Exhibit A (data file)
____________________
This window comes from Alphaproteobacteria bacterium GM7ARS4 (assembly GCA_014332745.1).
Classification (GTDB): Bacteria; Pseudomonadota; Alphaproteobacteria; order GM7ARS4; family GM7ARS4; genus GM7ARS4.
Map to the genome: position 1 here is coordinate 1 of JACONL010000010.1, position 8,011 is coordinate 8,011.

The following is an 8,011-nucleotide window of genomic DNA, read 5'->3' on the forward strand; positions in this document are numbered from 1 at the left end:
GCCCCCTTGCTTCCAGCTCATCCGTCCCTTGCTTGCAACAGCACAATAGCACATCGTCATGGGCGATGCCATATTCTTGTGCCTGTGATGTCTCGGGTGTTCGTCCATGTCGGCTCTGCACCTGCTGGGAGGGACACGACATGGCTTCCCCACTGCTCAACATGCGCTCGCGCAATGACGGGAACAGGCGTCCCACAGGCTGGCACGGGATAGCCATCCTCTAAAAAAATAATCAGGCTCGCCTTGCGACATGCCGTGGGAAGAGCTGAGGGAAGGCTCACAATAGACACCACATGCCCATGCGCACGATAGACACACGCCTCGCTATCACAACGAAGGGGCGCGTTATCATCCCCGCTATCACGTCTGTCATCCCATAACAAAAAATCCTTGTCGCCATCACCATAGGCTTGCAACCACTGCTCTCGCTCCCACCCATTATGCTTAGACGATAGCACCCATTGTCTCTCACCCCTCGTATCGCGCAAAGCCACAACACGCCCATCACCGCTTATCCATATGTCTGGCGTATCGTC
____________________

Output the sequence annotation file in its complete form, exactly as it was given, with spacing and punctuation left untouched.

This window comes from Alphaproteobacteria bacterium GM7ARS4 (assembly GCA_014332745.1).
Classification (GTDB): Bacteria; Pseudomonadota; Alphaproteobacteria; order GM7ARS4; family GM7ARS4; genus GM7ARS4.
Map to the genome: position 1 here is coordinate 1 of JACONL010000010.1, position 8,011 is coordinate 8,011.

The following is an 8,011-nucleotide window of genomic DNA, read 5'->3' on the forward strand; positions in this document are numbered from 1 at the left end:
GCCCCCTTGCTTCCAGCTCATCCGTCCCTTGCTTGCAACAGCACAATAGCACATCGTCATGGGCGATGCCATATTCTTGTGCCTGTGATGTCTCGGGTGTTCGTCCATGTCGGCTCTGCACCTGCTGGGAGGGACACGACATGGCTTCCCCACTGCTCAACATGCGCTCGCGCAATGACGGGAACAGGCGTCCCACAGGCTGGCACGGGATAGCCATCCTCTAAAAAAATAATCAGGCTCGCCTTGCGACATGCCGTGGGAAGAGCTGAGGGAAGGCTCACAATAGACACCACATGCCCATGCGCACGATAGACACACGCCTCGCTATCACAACGAAGGGGCGCGTTATCATCCCCGCTATCACGTCTGTCATCCCATAACAAAAAATCCTTGTCGCCATCACCATAGGCTTGCAACCACTGCTCTCGCTCCCACCCATTATGCTTAGACGATAGCACCCATTGTCTCTCACCCCTCGTATCGCGCAAAGCCACAACACGCCCATCACCGCTTATCCATATGTCTGGCGTATCGTC